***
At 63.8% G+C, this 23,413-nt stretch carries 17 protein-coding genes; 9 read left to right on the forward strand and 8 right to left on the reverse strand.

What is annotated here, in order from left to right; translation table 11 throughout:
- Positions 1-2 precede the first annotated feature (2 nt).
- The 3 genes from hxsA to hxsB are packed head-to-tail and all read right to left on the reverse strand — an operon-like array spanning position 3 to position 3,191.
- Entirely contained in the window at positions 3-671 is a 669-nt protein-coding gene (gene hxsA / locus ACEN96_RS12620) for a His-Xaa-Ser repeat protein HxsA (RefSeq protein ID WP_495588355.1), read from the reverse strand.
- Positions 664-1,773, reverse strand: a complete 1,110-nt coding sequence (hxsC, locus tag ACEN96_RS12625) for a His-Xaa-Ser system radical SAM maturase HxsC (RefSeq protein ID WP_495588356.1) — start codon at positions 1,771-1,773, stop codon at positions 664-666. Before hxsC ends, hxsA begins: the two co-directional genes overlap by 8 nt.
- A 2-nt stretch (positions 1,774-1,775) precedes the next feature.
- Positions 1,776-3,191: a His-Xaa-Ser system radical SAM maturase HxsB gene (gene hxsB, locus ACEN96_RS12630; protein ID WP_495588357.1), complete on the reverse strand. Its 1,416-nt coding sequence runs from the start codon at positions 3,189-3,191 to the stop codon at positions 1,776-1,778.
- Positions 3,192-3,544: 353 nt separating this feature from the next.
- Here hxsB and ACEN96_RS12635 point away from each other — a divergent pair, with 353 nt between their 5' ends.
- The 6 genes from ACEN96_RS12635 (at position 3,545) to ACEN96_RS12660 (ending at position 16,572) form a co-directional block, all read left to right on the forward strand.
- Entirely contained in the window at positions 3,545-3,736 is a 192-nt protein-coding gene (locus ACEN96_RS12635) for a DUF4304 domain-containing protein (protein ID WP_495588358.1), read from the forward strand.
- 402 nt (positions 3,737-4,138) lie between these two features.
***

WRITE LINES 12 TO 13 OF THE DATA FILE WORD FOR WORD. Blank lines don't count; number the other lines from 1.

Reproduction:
- Entirely contained in the window at positions 3,545-3,736 is a 192-nt protein-coding gene (locus ACEN96_RS12635) for a DUF4304 domain-containing protein (protein ID WP_495588358.1), read from the forward strand.
- 402 nt (positions 3,737-4,138) lie between these two features.